In a partnership with Protein Evolution, Inc., British designer Stella McCartney will turn previous collections into new products through a novel textile recycling process.
Polyester and nylon fabrics have been the bane of the sustainable fashion world for years. The materials are derived from petroleum, just like plastic, making them a key driver of climate change. Emissions from fossil fuels are the leading cause of global warming, responsible for more than 35 percent of global emissions.
While numbers are hard to pinpoint, best estimates put the fashion industry at two to ten percent of total global greenhouse gas emissions.
Some companies have turned to upcycling deadstock, such as Los Angeles-based Reformation, which uses upcycled nylon in its collections. Prada has made its Re-Nylon a focus of its sustainability targets. LVMH’s Nona Source and Italian luxury label Valentino have both put an emphasis on deadstock recently.
But nylon and polyester’s problems don’t end in upcycling. The pervasive plastic-based materials are the leading cause of microfibers entering oceans and waterways, endangering wildlife, and contributing to climate change by disrupting ocean pH levels. The more acidic the oceans become, the less capable they are of sequestering carbon — one of the oceans’ most important functions.
Textiles produce 35 percent of the ocean-bound microplastic pollution; millions of microfibers are shed for every load of laundry, experts warn.
Up-and-coming tech brand Protein Evolution, backed by British designer Stella McCartney, says it has a circular solution for the fashion industry that’s specifically aimed at plastic-based materials like nylon and polyester.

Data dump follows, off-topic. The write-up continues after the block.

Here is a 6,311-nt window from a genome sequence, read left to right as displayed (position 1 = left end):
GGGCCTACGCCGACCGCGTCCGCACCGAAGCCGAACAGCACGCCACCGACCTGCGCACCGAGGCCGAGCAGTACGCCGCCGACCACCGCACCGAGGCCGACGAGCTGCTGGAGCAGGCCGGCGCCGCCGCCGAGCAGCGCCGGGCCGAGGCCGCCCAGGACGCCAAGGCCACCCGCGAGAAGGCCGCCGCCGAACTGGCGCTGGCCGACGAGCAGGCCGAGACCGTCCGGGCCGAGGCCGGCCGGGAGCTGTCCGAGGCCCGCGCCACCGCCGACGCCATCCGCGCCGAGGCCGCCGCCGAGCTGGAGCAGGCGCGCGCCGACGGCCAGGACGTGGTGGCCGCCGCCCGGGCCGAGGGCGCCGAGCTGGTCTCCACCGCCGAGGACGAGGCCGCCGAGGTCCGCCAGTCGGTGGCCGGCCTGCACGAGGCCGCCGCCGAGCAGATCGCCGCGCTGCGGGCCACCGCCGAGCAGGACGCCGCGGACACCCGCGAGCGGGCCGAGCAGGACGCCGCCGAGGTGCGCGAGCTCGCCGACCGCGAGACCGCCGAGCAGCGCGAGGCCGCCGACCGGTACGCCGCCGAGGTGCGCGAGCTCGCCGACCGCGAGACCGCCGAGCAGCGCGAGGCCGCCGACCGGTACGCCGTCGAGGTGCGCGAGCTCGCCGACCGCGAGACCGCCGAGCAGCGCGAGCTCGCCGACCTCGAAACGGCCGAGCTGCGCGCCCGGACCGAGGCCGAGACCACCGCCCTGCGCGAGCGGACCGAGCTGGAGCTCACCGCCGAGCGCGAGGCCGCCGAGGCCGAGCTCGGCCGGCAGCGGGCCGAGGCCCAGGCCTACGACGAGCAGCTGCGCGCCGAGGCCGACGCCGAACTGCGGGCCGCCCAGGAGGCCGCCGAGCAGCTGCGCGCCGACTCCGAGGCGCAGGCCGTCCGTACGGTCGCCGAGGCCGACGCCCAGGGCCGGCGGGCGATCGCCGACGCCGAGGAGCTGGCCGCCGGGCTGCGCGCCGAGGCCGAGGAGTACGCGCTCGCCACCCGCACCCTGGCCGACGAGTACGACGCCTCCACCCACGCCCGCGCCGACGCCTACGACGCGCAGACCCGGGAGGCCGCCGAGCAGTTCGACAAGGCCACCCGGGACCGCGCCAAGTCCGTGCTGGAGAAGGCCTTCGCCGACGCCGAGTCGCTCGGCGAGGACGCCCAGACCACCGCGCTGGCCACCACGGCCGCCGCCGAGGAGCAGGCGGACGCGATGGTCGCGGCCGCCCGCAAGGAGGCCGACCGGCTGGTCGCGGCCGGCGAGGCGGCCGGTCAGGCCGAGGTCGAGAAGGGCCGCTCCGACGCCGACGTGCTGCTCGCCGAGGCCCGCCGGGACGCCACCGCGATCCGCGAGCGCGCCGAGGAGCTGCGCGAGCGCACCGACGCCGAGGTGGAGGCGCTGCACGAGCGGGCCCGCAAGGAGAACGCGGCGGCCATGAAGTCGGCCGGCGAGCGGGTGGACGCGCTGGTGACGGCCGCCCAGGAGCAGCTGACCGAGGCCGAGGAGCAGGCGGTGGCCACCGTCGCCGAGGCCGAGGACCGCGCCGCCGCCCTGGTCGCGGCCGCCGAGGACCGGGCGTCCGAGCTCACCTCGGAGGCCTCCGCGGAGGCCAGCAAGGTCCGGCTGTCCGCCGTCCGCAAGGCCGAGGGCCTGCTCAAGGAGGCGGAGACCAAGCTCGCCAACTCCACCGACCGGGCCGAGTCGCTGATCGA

It’s kicking off with Stella McCartney in tow; beginning next year, leftover materials from McCartney’s collections will be transformed into new materials that can be reused repeatedly.
McCartney has long been an advocate for sustainable fashion, pioneering vegan leather, including her recent launch of a mycelium leather bag in partnership with Bolt Threads, as well as continuing to increase her use of sustainable materials like Tencel.
But that doesn’t fix the end-of-life problem for textiles. “The horrific amount of fast fashion produced that then goes to landfill is truly shocking, both from the natural resources used to the sheer quantity wasted,” McCartney said. “We must act today to protect our planet for tomorrow, and circular and regenerative solutions offer an optimistic look at the future of fashion.”
Scott Stankey, Protein Evolution’s co-founder and chief technology officer, says Protein Evolution’s proprietary biological recycling process has the power to enable circularity efforts across the textile industry. “By partnering with Stella McCartney, we are able to test our platform in a real-world setting and collectively learn how to seamlessly integrate PEI’s technology into existing manufacturing processes,” Stankey said in a statement.
According to Stankey, the collaboration with McCartney will demonstrate for the first time how complex fabric types, such as nylon and polyester blends, can be fully re-used to make new plastic material in a low-energy, cost-effective way. The company’s first product is an enzymatic process that allows textile and plastic waste to be reused indefinitely.
Connor Lynn, PEI co-founder and chief business officer says the Stella McCartney brand is synonymous with sustainability, circularity, and innovation. “Together we’re setting out to accomplish something that’s never been done at an industrial scale before, and we’re just getting started.”
McCartney was an early investor in Protein Evolution. The company’s initial fundraising round was led by Collaborative Fund’s climate-focused Collab SOS, which is in partnership with McCartney. The $200 million fund is targeting companies that are developing sustainable materials, ingredients, energy, and supply chains.
Protein Evolution is a prime example, McCartney says. She’s hopeful the partnership will pioneer a new type of polyester from old materials and find other solutions to help the fashion industry become more sustainable. “Establishing climate goals is one thing, taking meaningful steps toward a more sustainable future is what truly matters.”
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